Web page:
A former Palestine man injured as a child when a World War II shell exploded, survived his injuries and grew up to serve his country.
According to the Thursday, Feb. 23, 1961, Daily News, Lonny Coleman, 9, Palestine, and Lester "Butch" Salesberry, 14, were injured when a World War II shell Salesberry was carrying fell into the street and exploded. Both boys were injured by shrapnel tearing into their legs.
Coleman took the blast in the midsection, causing multiple lacerations and both of his pelvis bones to be broken. He was taken to the Allen Sanitarium by Goodwine Ambulance. He does not remember how long he spent in the hospital, but does remember watching a dove build a nest in his window, watching the eggs hatch and babies fly away.
The shell, which was later identified as a 20 mm shell by the Crane Naval Station, had been a souvenir from World War II, and had been used as a door stop in the house of a classmate of Salesberry. The shell was brought to school for a display while they studied the war era in history class.
According to Salesberry, it was after Christmas break and they were cleaning out stuff. The student who brought the shell to school did not want it back, nor did his father, and according to Salesberry the teacher let him take it home.
Salesberry said the anti-aircraft shell was designed to explode after an internal propeller turned so many times. "I guest when I dropped it, it was the last turn," he said.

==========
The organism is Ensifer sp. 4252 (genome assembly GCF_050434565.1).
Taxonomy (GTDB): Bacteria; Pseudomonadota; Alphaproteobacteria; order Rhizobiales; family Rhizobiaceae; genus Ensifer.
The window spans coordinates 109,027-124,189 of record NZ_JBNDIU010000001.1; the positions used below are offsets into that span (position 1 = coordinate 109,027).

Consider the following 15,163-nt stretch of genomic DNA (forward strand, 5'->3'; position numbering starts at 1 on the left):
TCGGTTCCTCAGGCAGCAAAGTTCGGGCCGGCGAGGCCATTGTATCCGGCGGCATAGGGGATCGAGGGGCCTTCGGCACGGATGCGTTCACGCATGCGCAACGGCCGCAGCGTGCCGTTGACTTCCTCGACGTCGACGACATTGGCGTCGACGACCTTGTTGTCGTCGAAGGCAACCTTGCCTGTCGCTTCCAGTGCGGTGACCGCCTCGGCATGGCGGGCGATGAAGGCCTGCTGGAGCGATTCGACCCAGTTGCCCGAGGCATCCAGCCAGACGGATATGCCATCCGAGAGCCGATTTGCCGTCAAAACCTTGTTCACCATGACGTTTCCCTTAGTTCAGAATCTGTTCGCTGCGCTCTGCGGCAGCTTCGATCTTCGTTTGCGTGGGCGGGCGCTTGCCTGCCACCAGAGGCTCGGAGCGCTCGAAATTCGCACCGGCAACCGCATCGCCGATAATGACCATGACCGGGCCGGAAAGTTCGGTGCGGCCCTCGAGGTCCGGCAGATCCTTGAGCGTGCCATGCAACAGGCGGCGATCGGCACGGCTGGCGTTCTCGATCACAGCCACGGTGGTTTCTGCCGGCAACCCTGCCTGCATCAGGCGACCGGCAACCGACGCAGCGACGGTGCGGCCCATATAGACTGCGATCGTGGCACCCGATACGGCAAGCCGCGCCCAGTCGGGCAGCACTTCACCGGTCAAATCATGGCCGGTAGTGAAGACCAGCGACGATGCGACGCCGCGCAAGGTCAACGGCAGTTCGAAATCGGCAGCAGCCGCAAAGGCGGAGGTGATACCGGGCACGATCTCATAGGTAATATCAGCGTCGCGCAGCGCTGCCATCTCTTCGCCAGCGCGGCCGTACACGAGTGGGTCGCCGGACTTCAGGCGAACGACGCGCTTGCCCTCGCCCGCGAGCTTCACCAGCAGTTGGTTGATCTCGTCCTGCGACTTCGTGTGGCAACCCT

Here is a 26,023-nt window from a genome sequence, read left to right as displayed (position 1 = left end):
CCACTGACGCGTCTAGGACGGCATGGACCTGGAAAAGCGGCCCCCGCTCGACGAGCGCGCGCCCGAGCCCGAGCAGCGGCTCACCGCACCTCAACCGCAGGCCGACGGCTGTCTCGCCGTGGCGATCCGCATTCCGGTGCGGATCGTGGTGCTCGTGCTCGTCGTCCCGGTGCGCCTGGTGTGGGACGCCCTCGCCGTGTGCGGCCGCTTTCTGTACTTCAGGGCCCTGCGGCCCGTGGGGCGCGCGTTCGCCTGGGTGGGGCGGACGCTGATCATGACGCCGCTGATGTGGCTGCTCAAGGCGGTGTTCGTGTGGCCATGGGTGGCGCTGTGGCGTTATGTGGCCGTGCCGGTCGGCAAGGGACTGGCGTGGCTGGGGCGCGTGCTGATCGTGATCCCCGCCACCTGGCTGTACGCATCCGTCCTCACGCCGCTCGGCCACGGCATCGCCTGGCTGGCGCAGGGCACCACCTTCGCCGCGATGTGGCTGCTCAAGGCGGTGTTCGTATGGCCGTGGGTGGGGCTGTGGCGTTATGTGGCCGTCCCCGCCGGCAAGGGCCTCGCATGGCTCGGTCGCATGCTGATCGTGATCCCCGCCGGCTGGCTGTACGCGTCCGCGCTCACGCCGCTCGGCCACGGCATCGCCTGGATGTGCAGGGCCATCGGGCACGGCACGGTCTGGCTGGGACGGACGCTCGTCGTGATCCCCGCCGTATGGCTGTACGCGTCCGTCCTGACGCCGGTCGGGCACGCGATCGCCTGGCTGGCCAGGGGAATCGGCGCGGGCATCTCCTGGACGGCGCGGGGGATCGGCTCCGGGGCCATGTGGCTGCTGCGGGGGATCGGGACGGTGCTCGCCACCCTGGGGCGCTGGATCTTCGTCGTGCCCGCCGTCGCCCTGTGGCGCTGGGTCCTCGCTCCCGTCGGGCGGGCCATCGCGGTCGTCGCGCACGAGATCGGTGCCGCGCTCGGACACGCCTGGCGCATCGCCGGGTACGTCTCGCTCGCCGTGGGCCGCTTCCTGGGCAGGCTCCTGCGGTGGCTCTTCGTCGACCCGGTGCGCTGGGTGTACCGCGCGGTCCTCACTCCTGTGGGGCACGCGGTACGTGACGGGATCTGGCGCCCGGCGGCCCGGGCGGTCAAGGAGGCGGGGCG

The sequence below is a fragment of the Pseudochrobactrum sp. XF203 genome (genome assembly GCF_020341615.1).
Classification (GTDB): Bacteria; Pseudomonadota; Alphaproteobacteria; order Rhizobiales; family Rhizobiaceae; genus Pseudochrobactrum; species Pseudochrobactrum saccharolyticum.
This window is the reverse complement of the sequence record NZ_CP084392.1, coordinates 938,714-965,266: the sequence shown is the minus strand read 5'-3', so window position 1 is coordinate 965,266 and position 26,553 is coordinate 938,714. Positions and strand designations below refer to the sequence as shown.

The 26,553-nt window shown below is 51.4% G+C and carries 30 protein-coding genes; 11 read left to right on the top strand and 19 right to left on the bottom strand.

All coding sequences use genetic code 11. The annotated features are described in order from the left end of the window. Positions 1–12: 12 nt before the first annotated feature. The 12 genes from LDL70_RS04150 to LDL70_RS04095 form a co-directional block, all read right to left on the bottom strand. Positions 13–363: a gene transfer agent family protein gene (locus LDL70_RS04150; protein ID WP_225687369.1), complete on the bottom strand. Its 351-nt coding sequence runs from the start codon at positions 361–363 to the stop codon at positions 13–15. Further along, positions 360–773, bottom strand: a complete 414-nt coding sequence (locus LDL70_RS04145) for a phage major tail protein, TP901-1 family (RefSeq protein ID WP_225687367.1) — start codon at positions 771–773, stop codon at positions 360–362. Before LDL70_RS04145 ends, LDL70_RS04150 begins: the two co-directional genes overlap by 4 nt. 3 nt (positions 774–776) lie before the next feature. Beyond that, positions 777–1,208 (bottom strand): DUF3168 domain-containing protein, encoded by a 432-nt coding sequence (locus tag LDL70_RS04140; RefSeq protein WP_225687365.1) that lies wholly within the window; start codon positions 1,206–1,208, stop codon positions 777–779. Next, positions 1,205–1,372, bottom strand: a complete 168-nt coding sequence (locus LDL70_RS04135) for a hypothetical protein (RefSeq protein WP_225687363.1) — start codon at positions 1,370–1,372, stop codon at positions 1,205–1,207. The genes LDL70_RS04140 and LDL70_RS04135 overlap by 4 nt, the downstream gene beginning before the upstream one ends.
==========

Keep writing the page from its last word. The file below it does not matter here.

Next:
Salesberry and Coleman were walking in the street in front of Hugh Ramsey's house when it hit the ground and exploded.
According to the Daily News story, shrapnel from the shell struck the Ramsey house with five pieces penetrating the walls. No one was injured inside. Another neighbor was getting out of his car when the shell exploded, but was not injured.
The parents of both boys said one good thing was that no other children were outside at the time.
Coleman, now 60, lives in Sullivan, Ind., and works at Crane. He also served in the military.
Salesberry and his wife live in New Mexico, and recently retired from being host parents at a Christian home for wayward children. He too served in the military has raised three children, and has four grandchildren.
Coleman didn't know what happen to Salesberry, only that he remembers him coming by to say he was "sorry" for what happened.
Looking back on his life, Coleman said he is often reminded of his grandmother's prayer, "Lord, thank you for looking after me and allowing me to take care of my children and my children's children."
Posted: Thursday, September 20, 2012
Article comment by:
I really enjoyed your article on my brother but his first name is Harry, not Lester. It was a rough time for both young boys but with the help of loving parents, friends and by the Grace of God, they pulled through and went on to become fine young men who served our country, they are both Hero's to me.